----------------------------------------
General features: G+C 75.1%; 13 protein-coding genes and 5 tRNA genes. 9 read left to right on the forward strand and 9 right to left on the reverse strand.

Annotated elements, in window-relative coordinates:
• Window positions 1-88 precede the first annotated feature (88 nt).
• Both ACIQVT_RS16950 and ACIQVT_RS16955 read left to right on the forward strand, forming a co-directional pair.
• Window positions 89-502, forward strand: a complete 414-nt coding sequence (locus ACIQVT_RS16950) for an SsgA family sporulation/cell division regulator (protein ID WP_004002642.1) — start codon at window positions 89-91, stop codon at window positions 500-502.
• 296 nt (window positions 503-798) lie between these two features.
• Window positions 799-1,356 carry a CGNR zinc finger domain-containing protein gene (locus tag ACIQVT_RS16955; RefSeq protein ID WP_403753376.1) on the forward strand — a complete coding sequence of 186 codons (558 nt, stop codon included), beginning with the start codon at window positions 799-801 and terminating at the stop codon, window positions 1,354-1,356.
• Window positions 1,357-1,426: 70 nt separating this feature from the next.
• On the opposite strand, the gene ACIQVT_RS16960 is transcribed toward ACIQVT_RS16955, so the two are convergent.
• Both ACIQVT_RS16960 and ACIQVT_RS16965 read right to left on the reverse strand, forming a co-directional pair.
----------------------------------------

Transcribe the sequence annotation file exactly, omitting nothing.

General features: G+C 75.1%; 13 protein-coding genes and 5 tRNA genes. 9 read left to right on the forward strand and 9 right to left on the reverse strand.

Annotated elements, in window-relative coordinates:
• Window positions 1-88 precede the first annotated feature (88 nt).
• Both ACIQVT_RS16950 and ACIQVT_RS16955 read left to right on the forward strand, forming a co-directional pair.
• Window positions 89-502, forward strand: a complete 414-nt coding sequence (locus ACIQVT_RS16950) for an SsgA family sporulation/cell division regulator (protein ID WP_004002642.1) — start codon at window positions 89-91, stop codon at window positions 500-502.
• 296 nt (window positions 503-798) lie between these two features.
• Window positions 799-1,356 carry a CGNR zinc finger domain-containing protein gene (locus tag ACIQVT_RS16955; RefSeq protein ID WP_403753376.1) on the forward strand — a complete coding sequence of 186 codons (558 nt, stop codon included), beginning with the start codon at window positions 799-801 and terminating at the stop codon, window positions 1,354-1,356.
• Window positions 1,357-1,426: 70 nt separating this feature from the next.
• On the opposite strand, the gene ACIQVT_RS16960 is transcribed toward ACIQVT_RS16955, so the two are convergent.
• Both ACIQVT_RS16960 and ACIQVT_RS16965 read right to left on the reverse strand, forming a co-directional pair.